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Lizzy Shelley case revisited by locals testifying on death penalty repeal

Eli Lucero
The Herald Journal
Jessica Black, mother of Lizzy Shelley, releases a painted lady butterfly in memory of her daughter, Tuesday, Sept. 24 in Logan.

The abduction and murder of Elizabeth “Lizzy” Shelley, a case that had Cache Valley frantic for nearly a week in 2019, was placed front and center before Utah legislators on Monday as several locals involved in the case debated the merits of repealing the death penalty.

Though it failed in a slim 5-6 vote before the House Law Enforcement and Criminal Justice Committee, House Bill 147 intended to maintain life without parole, add a new sentencing option of 45-to-life for aggravated murder, and repeal the death penalty in Utah.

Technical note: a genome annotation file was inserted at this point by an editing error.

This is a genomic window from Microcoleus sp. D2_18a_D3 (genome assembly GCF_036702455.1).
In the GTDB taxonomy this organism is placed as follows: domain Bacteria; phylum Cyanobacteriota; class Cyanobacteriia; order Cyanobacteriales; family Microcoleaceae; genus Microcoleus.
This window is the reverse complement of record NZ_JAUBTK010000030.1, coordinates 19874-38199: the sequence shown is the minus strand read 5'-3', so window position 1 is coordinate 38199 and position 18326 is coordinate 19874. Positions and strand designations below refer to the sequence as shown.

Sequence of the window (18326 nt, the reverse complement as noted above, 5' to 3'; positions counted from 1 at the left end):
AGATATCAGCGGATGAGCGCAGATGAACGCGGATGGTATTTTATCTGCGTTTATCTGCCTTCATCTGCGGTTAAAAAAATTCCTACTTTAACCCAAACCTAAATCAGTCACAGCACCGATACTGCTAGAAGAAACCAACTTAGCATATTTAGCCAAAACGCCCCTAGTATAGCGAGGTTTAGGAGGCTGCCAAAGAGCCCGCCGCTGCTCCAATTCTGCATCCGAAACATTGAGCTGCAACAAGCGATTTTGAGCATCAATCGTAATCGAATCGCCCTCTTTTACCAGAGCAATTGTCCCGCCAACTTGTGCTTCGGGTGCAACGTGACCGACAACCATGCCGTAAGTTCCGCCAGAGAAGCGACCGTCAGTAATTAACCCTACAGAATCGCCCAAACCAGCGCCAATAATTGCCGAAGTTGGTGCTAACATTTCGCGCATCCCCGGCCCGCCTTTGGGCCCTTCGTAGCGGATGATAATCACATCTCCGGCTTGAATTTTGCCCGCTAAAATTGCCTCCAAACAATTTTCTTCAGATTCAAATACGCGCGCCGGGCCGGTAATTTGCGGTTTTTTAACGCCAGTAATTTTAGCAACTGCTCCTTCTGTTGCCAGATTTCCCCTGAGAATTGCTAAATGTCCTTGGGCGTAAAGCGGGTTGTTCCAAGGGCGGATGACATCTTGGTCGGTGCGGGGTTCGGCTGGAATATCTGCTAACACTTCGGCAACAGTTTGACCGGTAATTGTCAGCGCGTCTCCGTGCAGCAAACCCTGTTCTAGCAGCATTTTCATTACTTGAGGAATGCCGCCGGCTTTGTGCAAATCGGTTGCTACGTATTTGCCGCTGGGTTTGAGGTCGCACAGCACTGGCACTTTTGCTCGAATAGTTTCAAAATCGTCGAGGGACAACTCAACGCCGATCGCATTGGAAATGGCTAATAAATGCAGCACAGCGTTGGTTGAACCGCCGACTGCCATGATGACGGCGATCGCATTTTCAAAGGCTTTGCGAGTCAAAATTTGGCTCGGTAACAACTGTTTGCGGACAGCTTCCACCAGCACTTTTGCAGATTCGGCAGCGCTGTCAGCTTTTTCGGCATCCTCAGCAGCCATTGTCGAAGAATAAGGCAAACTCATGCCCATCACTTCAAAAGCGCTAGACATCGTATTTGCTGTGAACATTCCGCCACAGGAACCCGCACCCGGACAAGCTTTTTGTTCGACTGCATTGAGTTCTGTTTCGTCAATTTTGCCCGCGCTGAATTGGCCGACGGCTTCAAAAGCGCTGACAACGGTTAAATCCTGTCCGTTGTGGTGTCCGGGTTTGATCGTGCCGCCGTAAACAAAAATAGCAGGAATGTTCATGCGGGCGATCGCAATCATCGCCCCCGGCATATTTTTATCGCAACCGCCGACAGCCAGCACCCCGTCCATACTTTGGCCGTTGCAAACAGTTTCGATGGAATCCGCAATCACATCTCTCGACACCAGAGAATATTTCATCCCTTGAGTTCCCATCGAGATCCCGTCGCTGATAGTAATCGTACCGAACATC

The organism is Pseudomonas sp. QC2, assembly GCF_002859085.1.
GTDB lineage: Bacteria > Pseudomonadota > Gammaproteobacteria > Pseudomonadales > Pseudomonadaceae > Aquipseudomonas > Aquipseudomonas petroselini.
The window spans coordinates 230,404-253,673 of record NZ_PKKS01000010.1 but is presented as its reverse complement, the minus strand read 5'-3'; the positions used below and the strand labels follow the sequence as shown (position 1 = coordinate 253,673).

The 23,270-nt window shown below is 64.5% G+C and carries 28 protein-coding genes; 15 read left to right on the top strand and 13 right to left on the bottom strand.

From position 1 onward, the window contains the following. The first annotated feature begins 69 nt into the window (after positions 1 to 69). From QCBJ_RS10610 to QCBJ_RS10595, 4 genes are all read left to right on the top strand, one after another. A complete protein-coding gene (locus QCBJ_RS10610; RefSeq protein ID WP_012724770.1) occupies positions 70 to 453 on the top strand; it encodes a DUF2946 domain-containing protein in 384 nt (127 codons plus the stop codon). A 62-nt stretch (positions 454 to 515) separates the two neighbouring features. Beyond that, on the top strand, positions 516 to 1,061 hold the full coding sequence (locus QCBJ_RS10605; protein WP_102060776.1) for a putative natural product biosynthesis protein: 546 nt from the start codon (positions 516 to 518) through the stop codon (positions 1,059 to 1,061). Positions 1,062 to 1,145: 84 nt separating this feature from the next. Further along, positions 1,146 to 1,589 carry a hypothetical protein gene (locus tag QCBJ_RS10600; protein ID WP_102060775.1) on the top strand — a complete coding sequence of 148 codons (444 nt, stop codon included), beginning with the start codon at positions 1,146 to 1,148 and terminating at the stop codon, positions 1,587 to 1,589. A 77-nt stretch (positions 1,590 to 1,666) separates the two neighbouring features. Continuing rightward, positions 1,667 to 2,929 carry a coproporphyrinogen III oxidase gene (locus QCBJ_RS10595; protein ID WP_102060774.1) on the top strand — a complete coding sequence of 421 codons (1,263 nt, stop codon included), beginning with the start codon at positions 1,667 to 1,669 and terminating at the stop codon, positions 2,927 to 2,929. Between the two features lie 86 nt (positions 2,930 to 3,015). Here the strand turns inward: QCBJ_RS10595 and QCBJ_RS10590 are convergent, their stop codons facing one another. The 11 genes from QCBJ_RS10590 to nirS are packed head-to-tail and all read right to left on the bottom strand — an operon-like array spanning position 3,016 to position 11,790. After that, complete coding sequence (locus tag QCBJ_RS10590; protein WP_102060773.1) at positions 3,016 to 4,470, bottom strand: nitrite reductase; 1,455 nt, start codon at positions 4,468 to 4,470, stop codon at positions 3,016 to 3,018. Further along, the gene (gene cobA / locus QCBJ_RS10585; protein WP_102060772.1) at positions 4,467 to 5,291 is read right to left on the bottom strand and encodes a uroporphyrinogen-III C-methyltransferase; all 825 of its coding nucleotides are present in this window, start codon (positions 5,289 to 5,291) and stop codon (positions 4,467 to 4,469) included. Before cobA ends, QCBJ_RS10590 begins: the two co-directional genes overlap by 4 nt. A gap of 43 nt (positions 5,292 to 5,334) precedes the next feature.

Of all the speakers at the meeting with Cache Valley ties, Kevin Allen, a retired 1st District Court Judge who presided over the Shelley case, was the only one in favor of the bill and its goal in eradicating the death penalty. Allen painted a busted picture of capitol punishment as it stands currently in state law. Read the rest of the story on HJnews.com.

This story is made possible thanks to a community reporting partnership between The Herald Journal and Utah Public Radio.